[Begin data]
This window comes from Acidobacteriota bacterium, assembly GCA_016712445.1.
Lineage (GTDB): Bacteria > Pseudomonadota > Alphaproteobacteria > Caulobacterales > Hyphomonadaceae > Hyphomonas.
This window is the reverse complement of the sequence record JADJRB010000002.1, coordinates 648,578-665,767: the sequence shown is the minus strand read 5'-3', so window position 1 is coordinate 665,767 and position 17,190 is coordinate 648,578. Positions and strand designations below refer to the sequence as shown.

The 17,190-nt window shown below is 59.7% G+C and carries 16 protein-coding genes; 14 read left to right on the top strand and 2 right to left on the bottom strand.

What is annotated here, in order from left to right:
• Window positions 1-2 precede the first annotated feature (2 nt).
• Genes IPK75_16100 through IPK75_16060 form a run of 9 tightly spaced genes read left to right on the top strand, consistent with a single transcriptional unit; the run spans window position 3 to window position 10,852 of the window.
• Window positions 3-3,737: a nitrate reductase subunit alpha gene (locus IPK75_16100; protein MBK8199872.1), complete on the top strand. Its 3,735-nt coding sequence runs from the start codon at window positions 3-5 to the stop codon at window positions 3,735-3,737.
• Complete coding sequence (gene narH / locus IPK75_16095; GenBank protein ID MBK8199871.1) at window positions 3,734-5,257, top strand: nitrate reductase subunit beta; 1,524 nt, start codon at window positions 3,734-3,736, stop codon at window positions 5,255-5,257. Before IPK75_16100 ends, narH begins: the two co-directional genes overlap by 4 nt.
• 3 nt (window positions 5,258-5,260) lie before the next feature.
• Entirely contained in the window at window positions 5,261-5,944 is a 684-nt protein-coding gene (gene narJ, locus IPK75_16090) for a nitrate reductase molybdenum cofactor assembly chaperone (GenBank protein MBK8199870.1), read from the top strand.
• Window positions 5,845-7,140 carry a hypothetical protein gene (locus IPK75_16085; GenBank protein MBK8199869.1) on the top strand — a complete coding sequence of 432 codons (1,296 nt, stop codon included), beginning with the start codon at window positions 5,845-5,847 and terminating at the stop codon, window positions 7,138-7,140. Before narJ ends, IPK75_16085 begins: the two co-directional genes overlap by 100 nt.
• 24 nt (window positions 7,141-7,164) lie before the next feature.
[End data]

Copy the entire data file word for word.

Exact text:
This window comes from Acidobacteriota bacterium, assembly GCA_016712445.1.
Lineage (GTDB): Bacteria > Pseudomonadota > Alphaproteobacteria > Caulobacterales > Hyphomonadaceae > Hyphomonas.
This window is the reverse complement of the sequence record JADJRB010000002.1, coordinates 648,578-665,767: the sequence shown is the minus strand read 5'-3', so window position 1 is coordinate 665,767 and position 17,190 is coordinate 648,578. Positions and strand designations below refer to the sequence as shown.

The 17,190-nt window shown below is 59.7% G+C and carries 16 protein-coding genes; 14 read left to right on the top strand and 2 right to left on the bottom strand.

What is annotated here, in order from left to right:
• Window positions 1-2 precede the first annotated feature (2 nt).
• Genes IPK75_16100 through IPK75_16060 form a run of 9 tightly spaced genes read left to right on the top strand, consistent with a single transcriptional unit; the run spans window position 3 to window position 10,852 of the window.
• Window positions 3-3,737: a nitrate reductase subunit alpha gene (locus IPK75_16100; protein MBK8199872.1), complete on the top strand. Its 3,735-nt coding sequence runs from the start codon at window positions 3-5 to the stop codon at window positions 3,735-3,737.
• Complete coding sequence (gene narH / locus IPK75_16095; GenBank protein ID MBK8199871.1) at window positions 3,734-5,257, top strand: nitrate reductase subunit beta; 1,524 nt, start codon at window positions 3,734-3,736, stop codon at window positions 5,255-5,257. Before IPK75_16100 ends, narH begins: the two co-directional genes overlap by 4 nt.
• 3 nt (window positions 5,258-5,260) lie before the next feature.
• Entirely contained in the window at window positions 5,261-5,944 is a 684-nt protein-coding gene (gene narJ, locus IPK75_16090) for a nitrate reductase molybdenum cofactor assembly chaperone (GenBank protein MBK8199870.1), read from the top strand.
• Window positions 5,845-7,140 carry a hypothetical protein gene (locus IPK75_16085; GenBank protein MBK8199869.1) on the top strand — a complete coding sequence of 432 codons (1,296 nt, stop codon included), beginning with the start codon at window positions 5,845-5,847 and terminating at the stop codon, window positions 7,138-7,140. Before narJ ends, IPK75_16085 begins: the two co-directional genes overlap by 100 nt.
• 24 nt (window positions 7,141-7,164) lie before the next feature.